When a person is first diagnosed with lupus by a doctor, especially a rheumatologist, they are usually immediately placed on prescription drugs to treat their symptoms but not cure their disease. This is because modern medicine has not yet come up with a way to cure lupus. Often times, these prescription drugs cause the lupus patient to have even more pain and or additional symptoms that they never had before. When they describe this to their doctor on their next visit, they are often placed on other drugs to supposedly help their body tolerate the first drug(s) they were prescribed so they now have ever more synthetic chemicals circulating through their bloodstream. They may also be taken off the first drug(s) and given different drugs. Also, the dosages of these prescription drugs are often increased if the lupus patient does not show marked improvement. This can cause even more side effects.
There is another important point we should cover. Most of the research money poured into studying lupus today focuses on how to treat the symptoms instead of curing the disease. In clinical studies, they may give a group of participants a certain dosage or a particular drug, alongside a control group, and then measure how this drug affects their symptoms or certain blood tests. However, the emphasis is almost never aimed at looking at the whole health of a patient, i.e. what side effects they may experience or what other health issues they may develop. More importantly, these clinical studies are often ended before a patient develops side effects.
Most of the lupus research is either done directly by the pharmaceutical companies or the research is funded by them. In fact, even academic scientists, who decades ago would have never thought of accepting funding from a corporation because if might influence the integrity of their work, now freely accept funding from pharmaceutical companies. From a profit standpoint, it is not the goal of these pharmaceutical companies to cure lupus but rather to show evidence that certain drugs reduce symptoms or improve lab results over whatever time period they test it.
What are some of the medications given to lupus patients?
The prescription medications for lupus include corticosteroids (hydrocortisone, methylprednisolone, prednisolone, prednisone), immunosuppressives (Cytoxan, Imuran, Azasan, Rheumatrex, CellCept, Arava, Trexall), and antimalarials (Plaquenil). Other prescription drugs may also be given if the patient complains of depression, anxiety, fluid retention, recurring infections, and a variety of other symptoms that can actually be caused by the first set of prescription drugs they are given.
These lupus drugs are intended to suppress an overactive immune system, reduce inflammation, minimize flare ups, reduce pain, and in some cases, prevent damage to vital organs like the kidneys that some forms of lupus can attack. While all this may sound good in the brochures for these drugs, there is a dark side for many lupus sufferers who take these drugs. The side effects end up causing more pain and damage to their body than the lupus itself!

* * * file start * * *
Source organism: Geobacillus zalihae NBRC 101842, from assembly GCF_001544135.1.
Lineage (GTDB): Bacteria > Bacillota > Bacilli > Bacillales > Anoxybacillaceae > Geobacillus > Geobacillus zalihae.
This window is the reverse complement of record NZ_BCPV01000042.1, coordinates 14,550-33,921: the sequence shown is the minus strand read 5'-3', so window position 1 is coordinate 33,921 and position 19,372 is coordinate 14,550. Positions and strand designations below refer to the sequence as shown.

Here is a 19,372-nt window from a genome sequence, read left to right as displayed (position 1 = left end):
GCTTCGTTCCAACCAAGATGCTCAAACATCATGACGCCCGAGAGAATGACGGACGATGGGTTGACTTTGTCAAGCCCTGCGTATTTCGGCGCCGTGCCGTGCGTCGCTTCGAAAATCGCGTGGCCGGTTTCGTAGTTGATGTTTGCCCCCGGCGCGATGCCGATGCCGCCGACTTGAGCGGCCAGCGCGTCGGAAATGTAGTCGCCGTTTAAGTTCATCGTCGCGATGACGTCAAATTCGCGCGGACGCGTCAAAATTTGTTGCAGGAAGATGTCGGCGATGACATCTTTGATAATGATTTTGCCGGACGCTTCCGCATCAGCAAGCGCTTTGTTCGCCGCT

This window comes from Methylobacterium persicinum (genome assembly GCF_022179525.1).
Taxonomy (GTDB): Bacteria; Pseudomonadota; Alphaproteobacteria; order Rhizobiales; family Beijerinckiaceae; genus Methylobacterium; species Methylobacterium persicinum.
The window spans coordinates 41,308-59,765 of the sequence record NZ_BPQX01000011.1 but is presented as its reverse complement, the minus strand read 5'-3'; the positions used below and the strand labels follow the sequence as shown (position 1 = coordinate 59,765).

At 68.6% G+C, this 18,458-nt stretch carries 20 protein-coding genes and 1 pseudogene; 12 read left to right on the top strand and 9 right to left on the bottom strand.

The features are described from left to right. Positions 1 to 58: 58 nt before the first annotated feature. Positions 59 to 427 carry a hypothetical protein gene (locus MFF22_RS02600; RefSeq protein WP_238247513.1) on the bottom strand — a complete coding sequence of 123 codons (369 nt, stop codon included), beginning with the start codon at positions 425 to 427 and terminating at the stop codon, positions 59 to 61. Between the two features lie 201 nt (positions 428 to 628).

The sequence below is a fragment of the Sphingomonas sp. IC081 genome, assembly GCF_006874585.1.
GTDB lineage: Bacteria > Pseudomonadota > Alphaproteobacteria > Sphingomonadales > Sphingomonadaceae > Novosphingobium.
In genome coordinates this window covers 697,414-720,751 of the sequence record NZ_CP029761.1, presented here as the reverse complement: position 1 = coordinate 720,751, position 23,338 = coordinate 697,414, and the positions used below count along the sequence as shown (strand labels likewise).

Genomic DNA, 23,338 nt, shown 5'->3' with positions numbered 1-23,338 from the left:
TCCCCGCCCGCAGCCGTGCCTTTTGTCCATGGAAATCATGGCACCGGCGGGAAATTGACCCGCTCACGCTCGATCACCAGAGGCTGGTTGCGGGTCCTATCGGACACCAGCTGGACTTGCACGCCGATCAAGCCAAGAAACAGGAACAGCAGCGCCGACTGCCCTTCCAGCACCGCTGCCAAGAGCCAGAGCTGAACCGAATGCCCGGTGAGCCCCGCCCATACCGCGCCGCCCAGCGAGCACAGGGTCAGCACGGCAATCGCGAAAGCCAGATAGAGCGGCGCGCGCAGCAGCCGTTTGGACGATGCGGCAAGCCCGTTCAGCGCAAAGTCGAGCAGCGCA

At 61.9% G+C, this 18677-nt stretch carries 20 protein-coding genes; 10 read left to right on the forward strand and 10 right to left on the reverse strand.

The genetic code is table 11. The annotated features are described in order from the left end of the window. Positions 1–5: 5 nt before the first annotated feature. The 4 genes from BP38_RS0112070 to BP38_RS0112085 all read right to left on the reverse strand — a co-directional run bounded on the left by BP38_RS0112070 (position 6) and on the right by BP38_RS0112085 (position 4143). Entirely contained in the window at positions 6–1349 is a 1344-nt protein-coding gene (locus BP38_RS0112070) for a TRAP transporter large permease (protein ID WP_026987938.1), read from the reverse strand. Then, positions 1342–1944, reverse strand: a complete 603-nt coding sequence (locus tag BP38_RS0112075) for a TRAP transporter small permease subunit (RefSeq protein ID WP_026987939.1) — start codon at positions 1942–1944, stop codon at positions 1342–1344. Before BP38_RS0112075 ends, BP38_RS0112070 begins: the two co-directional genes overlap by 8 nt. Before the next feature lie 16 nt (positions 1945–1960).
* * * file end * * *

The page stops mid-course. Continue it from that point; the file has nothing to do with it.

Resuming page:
Lupus is a disease that can cause a person a great deal of misery. Joints often swell and ache. Even with milder forms of lupus, spending time outside can be a big no no because it can cause the disease to get worse rapidly. Lupus can also cause depression and anxiety, gastrointestinal issues, bad headaches, unflattering skin rashes, and even lead to other more serious diseases like diabetes and cardiovascular disease.
All this pain and misery can make a lupus patient willing to try almost any prescription drug their doctor offers them, even if the drug is well known to have serious side effects in many people who take it. When you are hurting, you just want it to stop!
Luckily, an "alternative solution" to lupus has been emerging in the last few years as medical cannabis and full spectrum CBD oils with highly concentrated cannabinoids have been tried by numerous people suffering with lupus. As they have tried it, these people with lupus have widely reported they have had a great deal of success with it, and best of all, taking the CBD oil does not cause the side effects that so many prescription medications cause.
So, how do you reduce or alleviate lupus symptoms with CBD oil? First, you want to buy a very high quality grade of CBD oil. You do NOT want to buy CBD oil derived from industrial hemp grown for fiber. Yes, it is much cheaper but it does not contain the concentration of CBD and other cannabinoids you will need nor the quality you will need. Plus, the cheaper CBD oils derived from industrial hemp often contain heavy metals and other environmental contaminants because they are derived from a plant that was never intended for human consumption.
Second, you want to get a tincture of high quality CBD oil diluted in a carrier oil like coconut oil or olive oil. This will come with a medicine dropper that will allow you to place drops of the CBD oil under your tongue. You can start with around 250 ml of a low to medium concentration CBD oil per day, taken in the morning and in the evening before you go to bed. Hold the CBD oil under your tongue for about two to three minutes and then swallow it. Holding the CBD oil under your tongue allows the therapeutic cannabinoids to enter your blood stream. Try this dosage for a few weeks and increase it gradually if your symptoms do not subside to the level you desire. Some people with lupus take up to a gram of CBD (cannabidiol) a day.
If you are successful, think about reporting your results online so other people who suffer with lupus can get your feedback and decide whether or not they want to try it themselves.